Monday, March 8, 2010

Losing Weight Successfully Is Not To Be Taken Lightly

Losing weight successfully is not something to be taken is something to be taken seriously, but you should have some fun, too!

But it is a challenge...and for many people getting support is an important part of the weight loss success equation.

A recent study by Amy Gorin, assistant professor of psychology at University of Connecticut found that it is more than just cutting calories and exercising more. The success equation includes making small changes that support your health goals.

One of the changes in Gorin's study included eating meals on smaller plates. We've talked about that before--how our plates today are so much larger than "in the olden days" fact our current plates won't even fit in antique cupboards!

Another change is watching less television. Why? Because, well, 1. it is don't burn many calories parked in front of the tube, and 2. we frequently eat when we watch television.

A third change is to enlist help and support from friends and family. This can work, but you have to be clear what kind of support you want. Don't leave it up to your friends or family members to guess what kind of help you are looking for. And certainly do not expect them to know what you need. You have to figure out what you want and then be willing to ask for it.

In some cases, the best support may be for them to just leave you alone. Our loved ones usually have our best interests at heart, but that doesn't mean that we want them watching every morsel we eat.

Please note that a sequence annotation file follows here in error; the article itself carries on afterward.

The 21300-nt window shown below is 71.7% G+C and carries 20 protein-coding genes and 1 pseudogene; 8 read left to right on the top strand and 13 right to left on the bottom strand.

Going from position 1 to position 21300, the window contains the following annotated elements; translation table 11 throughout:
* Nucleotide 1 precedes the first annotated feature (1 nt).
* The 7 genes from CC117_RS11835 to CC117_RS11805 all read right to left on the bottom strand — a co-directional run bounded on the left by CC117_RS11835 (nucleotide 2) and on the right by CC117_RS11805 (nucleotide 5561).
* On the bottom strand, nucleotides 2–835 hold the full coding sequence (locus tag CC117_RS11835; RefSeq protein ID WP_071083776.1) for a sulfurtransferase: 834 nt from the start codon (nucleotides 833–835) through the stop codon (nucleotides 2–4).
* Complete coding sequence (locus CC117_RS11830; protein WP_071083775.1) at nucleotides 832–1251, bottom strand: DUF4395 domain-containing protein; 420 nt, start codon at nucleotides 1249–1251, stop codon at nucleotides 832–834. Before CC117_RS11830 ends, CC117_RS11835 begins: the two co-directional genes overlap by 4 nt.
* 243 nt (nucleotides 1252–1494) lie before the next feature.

If announcing to the world (or even just your family) that you want to drop a few pounds is stressful for you, then that might just not be the right answer for you. It is my experience that until I was ready to make changes in my life, and doing what is right for my health--for ME, not for anyone else, then it didn't really matter who I told my goals to...or how many people I told. The only thing it did was force my eating to go underground. Ice cream eaten in secret is still ice cream eaten.

So get support--that's great--be willing to ask for it, and for exactly what you want. Do you want someone to help remind you that the food at the party is loaded with calories? Or do you want someone to walk with you? Or, do you want someone you can call when you have a craving? Or, do you want all those things? It is possible to enlist the help of a variety of people and have them each help you in a unique way.

I love having someone I can walk with...someone who will help me to remember to get away from my desk, enjoy some fresh air. Otherwise I could work all day and night. I also like having someone who encourages me to express my feelings so I don't feel the need to push them down with food. But I definitely don't want to feel like someone is watching every bite of food I eat, and I don't want someone who is going to count calories/carbs or fat grams. I want people around me who are positive, who help me keep a positive mindset...but who allow me to be me and don't expect me to be "perfect" or deprive myself and never have desserts!

What kind of support do you want? Let me know what kind of help you appreciate and what "help" you'd rather not be offered.

No comments: